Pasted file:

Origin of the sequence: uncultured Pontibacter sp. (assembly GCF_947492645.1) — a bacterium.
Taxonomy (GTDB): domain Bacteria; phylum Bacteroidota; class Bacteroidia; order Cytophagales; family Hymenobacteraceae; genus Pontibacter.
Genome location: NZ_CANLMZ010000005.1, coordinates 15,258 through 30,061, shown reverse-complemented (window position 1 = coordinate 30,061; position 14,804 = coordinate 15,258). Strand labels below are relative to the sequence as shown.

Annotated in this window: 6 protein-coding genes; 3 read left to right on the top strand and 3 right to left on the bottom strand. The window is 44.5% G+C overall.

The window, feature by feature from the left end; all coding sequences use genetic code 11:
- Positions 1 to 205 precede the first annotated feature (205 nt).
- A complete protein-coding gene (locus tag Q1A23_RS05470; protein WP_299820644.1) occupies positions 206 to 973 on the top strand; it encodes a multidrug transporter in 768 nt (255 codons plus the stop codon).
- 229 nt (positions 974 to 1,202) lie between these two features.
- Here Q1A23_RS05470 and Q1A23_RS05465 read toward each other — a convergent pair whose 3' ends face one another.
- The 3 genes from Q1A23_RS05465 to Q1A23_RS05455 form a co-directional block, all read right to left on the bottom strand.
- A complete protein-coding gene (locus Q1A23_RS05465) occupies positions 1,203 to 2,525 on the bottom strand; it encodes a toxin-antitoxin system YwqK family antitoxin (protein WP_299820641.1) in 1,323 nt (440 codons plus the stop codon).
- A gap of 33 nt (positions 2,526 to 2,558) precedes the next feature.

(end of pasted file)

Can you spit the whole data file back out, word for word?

Origin of the sequence: uncultured Pontibacter sp. (assembly GCF_947492645.1) — a bacterium.
Taxonomy (GTDB): domain Bacteria; phylum Bacteroidota; class Bacteroidia; order Cytophagales; family Hymenobacteraceae; genus Pontibacter.
Genome location: NZ_CANLMZ010000005.1, coordinates 15,258 through 30,061, shown reverse-complemented (window position 1 = coordinate 30,061; position 14,804 = coordinate 15,258). Strand labels below are relative to the sequence as shown.

Annotated in this window: 6 protein-coding genes; 3 read left to right on the top strand and 3 right to left on the bottom strand. The window is 44.5% G+C overall.

The window, feature by feature from the left end; all coding sequences use genetic code 11:
- Positions 1 to 205 precede the first annotated feature (205 nt).
- A complete protein-coding gene (locus tag Q1A23_RS05470; protein WP_299820644.1) occupies positions 206 to 973 on the top strand; it encodes a multidrug transporter in 768 nt (255 codons plus the stop codon).
- 229 nt (positions 974 to 1,202) lie between these two features.
- Here Q1A23_RS05470 and Q1A23_RS05465 read toward each other — a convergent pair whose 3' ends face one another.
- The 3 genes from Q1A23_RS05465 to Q1A23_RS05455 form a co-directional block, all read right to left on the bottom strand.
- A complete protein-coding gene (locus Q1A23_RS05465) occupies positions 1,203 to 2,525 on the bottom strand; it encodes a toxin-antitoxin system YwqK family antitoxin (protein WP_299820641.1) in 1,323 nt (440 codons plus the stop codon).
- A gap of 33 nt (positions 2,526 to 2,558) precedes the next feature.